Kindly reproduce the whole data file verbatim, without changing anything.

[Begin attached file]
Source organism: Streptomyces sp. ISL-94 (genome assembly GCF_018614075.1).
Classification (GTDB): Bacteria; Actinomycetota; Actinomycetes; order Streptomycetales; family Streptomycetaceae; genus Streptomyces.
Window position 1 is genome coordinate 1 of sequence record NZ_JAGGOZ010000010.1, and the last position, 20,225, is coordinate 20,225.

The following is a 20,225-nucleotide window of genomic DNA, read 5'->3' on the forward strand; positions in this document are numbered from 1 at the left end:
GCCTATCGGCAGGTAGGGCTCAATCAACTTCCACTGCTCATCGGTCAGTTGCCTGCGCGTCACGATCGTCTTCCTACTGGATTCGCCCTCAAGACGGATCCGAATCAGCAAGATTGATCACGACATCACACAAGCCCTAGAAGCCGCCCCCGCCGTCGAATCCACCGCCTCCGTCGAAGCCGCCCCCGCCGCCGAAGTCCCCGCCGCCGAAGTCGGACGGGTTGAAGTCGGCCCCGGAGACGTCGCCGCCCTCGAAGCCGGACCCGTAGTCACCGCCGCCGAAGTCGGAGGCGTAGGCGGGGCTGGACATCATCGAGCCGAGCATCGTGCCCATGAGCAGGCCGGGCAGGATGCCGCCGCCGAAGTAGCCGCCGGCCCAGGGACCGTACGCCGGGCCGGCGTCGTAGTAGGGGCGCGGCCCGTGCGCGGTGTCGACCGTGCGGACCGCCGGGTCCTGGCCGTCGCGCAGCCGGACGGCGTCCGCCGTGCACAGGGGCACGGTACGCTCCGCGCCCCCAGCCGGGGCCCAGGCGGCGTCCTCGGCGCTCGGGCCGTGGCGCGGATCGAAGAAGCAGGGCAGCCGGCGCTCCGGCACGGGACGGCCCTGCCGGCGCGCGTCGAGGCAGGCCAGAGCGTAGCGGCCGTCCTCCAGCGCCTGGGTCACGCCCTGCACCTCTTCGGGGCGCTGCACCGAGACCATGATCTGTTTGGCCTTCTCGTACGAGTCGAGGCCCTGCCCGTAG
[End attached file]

Source organism: Streptomyces sp. ISL-94 (genome assembly GCF_018614075.1).
Classification (GTDB): Bacteria; Actinomycetota; Actinomycetes; order Streptomycetales; family Streptomycetaceae; genus Streptomyces.
Window position 1 is genome coordinate 1 of sequence record NZ_JAGGOZ010000010.1, and the last position, 20,225, is coordinate 20,225.

The following is a 20,225-nucleotide window of genomic DNA, read 5'->3' on the forward strand; positions in this document are numbered from 1 at the left end:
GCCTATCGGCAGGTAGGGCTCAATCAACTTCCACTGCTCATCGGTCAGTTGCCTGCGCGTCACGATCGTCTTCCTACTGGATTCGCCCTCAAGACGGATCCGAATCAGCAAGATTGATCACGACATCACACAAGCCCTAGAAGCCGCCCCCGCCGTCGAATCCACCGCCTCCGTCGAAGCCGCCCCCGCCGCCGAAGTCCCCGCCGCCGAAGTCGGACGGGTTGAAGTCGGCCCCGGAGACGTCGCCGCCCTCGAAGCCGGACCCGTAGTCACCGCCGCCGAAGTCGGAGGCGTAGGCGGGGCTGGACATCATCGAGCCGAGCATCGTGCCCATGAGCAGGCCGGGCAGGATGCCGCCGCCGAAGTAGCCGCCGGCCCAGGGACCGTACGCCGGGCCGGCGTCGTAGTAGGGGCGCGGCCCGTGCGCGGTGTCGACCGTGCGGACCGCCGGGTCCTGGCCGTCGCGCAGCCGGACGGCGTCCGCCGTGCACAGGGGCACGGTACGCTCCGCGCCCCCAGCCGGGGCCCAGGCGGCGTCCTCGGCGCTCGGGCCGTGGCGCGGATCGAAGAAGCAGGGCAGCCGGCGCTCCGGCACGGGACGGCCCTGCCGGCGCGCGTCGAGGCAGGCCAGAGCGTAGCGGCCGTCCTCCAGCGCCTGGGTCACGCCCTGCACCTCTTCGGGGCGCTGCACCGAGACCATGATCTGTTTGGCCTTCTCGTACGAGTCGAGGCCCTGCCCGTAG